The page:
Mechanisms of Drug Action
Pharmacodynamics is the study of the biological effect of drugs on biological tissues and organs and the mechanism of action. While there are some exceptions, the general rule is that drugs do not work unless they bind to a receptor. A receptor is a cellular component that the drugs bind to and produce cellular action. Receptors can either be signal-transducing extracellular entities, ion channels, intracellular enzymes or intranuclear targets. Drug molecules require affinity to bind to a receptor and intrinsic activity to activate them and cause downstream signaling. The broad types of drugs that bind to the receptor are agonists, partial agonists, antagonists and inverse agonists. The effect of a drug at varying dose ranges is studied by plotting a dose-response curve. The dose-response relationship helps us in identifying the most potent and efficacious drug for a particular clinical response. Based on the site at which the drugs act and their intrinsic activity, drugs can interact with each other to cause additive or antagonistic effects. Receptors being stimulated or blocked for a long time undergo downregulation or upregulation, respectively. Various host and drug factors affect the pharmacodynamic action of drugs.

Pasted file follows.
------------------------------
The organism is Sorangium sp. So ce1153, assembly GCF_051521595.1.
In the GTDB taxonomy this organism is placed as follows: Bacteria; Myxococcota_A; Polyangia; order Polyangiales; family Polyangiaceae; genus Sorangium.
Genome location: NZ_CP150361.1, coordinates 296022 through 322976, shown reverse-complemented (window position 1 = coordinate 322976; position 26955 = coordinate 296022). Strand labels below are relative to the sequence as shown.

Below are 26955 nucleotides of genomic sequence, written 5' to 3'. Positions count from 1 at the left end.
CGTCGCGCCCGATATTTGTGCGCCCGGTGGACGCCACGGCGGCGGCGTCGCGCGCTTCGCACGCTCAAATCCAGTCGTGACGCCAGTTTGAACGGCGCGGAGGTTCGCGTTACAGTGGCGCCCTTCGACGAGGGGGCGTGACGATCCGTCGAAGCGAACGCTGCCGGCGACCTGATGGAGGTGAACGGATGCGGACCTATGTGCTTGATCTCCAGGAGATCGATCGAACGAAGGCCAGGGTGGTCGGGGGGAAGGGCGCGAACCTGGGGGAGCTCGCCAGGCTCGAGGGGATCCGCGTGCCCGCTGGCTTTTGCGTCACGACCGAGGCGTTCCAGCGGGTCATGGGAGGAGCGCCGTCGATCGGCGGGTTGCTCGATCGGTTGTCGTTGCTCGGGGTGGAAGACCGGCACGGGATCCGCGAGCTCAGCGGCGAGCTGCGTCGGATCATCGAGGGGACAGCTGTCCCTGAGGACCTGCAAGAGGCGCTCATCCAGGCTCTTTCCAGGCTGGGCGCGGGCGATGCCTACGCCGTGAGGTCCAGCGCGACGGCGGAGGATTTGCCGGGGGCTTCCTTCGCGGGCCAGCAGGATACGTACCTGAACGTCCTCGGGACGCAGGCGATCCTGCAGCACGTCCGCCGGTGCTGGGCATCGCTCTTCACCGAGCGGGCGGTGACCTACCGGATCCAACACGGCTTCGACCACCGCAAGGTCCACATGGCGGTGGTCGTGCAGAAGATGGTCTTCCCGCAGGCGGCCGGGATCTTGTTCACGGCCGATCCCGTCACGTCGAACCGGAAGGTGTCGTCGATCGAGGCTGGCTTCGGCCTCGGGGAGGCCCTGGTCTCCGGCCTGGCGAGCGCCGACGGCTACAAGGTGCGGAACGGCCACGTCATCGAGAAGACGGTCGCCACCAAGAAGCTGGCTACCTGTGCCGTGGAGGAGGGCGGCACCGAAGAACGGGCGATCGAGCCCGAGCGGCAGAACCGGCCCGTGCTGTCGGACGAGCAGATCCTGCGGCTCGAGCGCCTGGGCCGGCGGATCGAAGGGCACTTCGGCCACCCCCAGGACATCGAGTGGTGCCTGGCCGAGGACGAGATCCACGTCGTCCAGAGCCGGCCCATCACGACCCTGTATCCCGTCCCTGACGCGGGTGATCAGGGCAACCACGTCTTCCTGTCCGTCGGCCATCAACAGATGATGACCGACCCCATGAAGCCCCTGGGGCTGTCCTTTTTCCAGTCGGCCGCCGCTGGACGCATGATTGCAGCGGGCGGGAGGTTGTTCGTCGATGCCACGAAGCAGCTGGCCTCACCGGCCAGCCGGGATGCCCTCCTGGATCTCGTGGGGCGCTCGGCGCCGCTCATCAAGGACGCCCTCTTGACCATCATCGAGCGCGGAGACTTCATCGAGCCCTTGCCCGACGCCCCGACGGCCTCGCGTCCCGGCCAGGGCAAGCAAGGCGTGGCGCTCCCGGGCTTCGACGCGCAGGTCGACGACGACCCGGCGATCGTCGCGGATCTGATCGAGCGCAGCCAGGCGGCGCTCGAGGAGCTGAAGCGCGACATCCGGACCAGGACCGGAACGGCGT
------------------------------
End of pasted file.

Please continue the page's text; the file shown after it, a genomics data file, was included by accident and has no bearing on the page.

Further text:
KeywordsPharmacodynamics Action Receptors Signaling Agonists Antagonists
- Receptors (2019) Pharmacology education project. The IUPHAR Pharmacology Education Project [Internet]. [cited 2019 Mar 5]. Available from: https://www.pharmacologyeducation.org/pharmacology/receptors